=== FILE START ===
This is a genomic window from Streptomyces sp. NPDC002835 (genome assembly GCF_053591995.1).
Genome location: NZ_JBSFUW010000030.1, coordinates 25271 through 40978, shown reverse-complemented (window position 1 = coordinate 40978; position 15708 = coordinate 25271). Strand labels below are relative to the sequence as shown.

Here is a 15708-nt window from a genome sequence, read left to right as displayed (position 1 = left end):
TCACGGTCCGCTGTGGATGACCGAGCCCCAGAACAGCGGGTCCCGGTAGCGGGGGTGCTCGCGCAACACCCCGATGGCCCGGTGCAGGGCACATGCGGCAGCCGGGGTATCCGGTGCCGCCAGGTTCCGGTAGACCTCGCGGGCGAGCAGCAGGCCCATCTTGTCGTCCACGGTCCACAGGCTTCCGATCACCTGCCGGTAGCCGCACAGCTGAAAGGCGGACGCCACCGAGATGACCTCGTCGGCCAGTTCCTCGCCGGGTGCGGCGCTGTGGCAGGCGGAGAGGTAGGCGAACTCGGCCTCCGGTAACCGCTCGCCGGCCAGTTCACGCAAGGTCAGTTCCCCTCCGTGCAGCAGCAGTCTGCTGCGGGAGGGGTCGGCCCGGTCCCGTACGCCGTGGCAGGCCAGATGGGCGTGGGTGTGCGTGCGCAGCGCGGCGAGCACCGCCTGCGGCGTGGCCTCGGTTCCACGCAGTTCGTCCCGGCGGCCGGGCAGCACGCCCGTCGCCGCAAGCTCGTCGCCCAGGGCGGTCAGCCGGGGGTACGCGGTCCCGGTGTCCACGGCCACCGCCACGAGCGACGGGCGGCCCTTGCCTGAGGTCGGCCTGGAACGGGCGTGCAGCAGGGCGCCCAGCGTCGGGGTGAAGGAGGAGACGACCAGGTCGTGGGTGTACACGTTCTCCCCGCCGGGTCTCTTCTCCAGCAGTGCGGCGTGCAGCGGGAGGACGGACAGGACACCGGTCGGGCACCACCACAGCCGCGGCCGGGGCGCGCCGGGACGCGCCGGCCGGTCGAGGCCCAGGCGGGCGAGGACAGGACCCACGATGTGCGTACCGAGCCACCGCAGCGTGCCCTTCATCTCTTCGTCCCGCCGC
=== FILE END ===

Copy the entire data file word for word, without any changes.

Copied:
This is a genomic window from Streptomyces sp. NPDC002835 (genome assembly GCF_053591995.1).
Genome location: NZ_JBSFUW010000030.1, coordinates 25271 through 40978, shown reverse-complemented (window position 1 = coordinate 40978; position 15708 = coordinate 25271). Strand labels below are relative to the sequence as shown.

Here is a 15708-nt window from a genome sequence, read left to right as displayed (position 1 = left end):
TCACGGTCCGCTGTGGATGACCGAGCCCCAGAACAGCGGGTCCCGGTAGCGGGGGTGCTCGCGCAACACCCCGATGGCCCGGTGCAGGGCACATGCGGCAGCCGGGGTATCCGGTGCCGCCAGGTTCCGGTAGACCTCGCGGGCGAGCAGCAGGCCCATCTTGTCGTCCACGGTCCACAGGCTTCCGATCACCTGCCGGTAGCCGCACAGCTGAAAGGCGGACGCCACCGAGATGACCTCGTCGGCCAGTTCCTCGCCGGGTGCGGCGCTGTGGCAGGCGGAGAGGTAGGCGAACTCGGCCTCCGGTAACCGCTCGCCGGCCAGTTCACGCAAGGTCAGTTCCCCTCCGTGCAGCAGCAGTCTGCTGCGGGAGGGGTCGGCCCGGTCCCGTACGCCGTGGCAGGCCAGATGGGCGTGGGTGTGCGTGCGCAGCGCGGCGAGCACCGCCTGCGGCGTGGCCTCGGTTCCACGCAGTTCGTCCCGGCGGCCGGGCAGCACGCCCGTCGCCGCAAGCTCGTCGCCCAGGGCGGTCAGCCGGGGGTACGCGGTCCCGGTGTCCACGGCCACCGCCACGAGCGACGGGCGGCCCTTGCCTGAGGTCGGCCTGGAACGGGCGTGCAGCAGGGCGCCCAGCGTCGGGGTGAAGGAGGAGACGACCAGGTCGTGGGTGTACACGTTCTCCCCGCCGGGTCTCTTCTCCAGCAGTGCGGCGTGCAGCGGGAGGACGGACAGGACACCGGTCGGGCACCACCACAGCCGCGGCCGGGGCGCGCCGGGACGCGCCGGCCGGTCGAGGCCCAGGCGGGCGAGGACAGGACCCACGATGTGCGTACCGAGCCACCGCAGCGTGCCCTTCATCTCTTCGTCCCGCCGC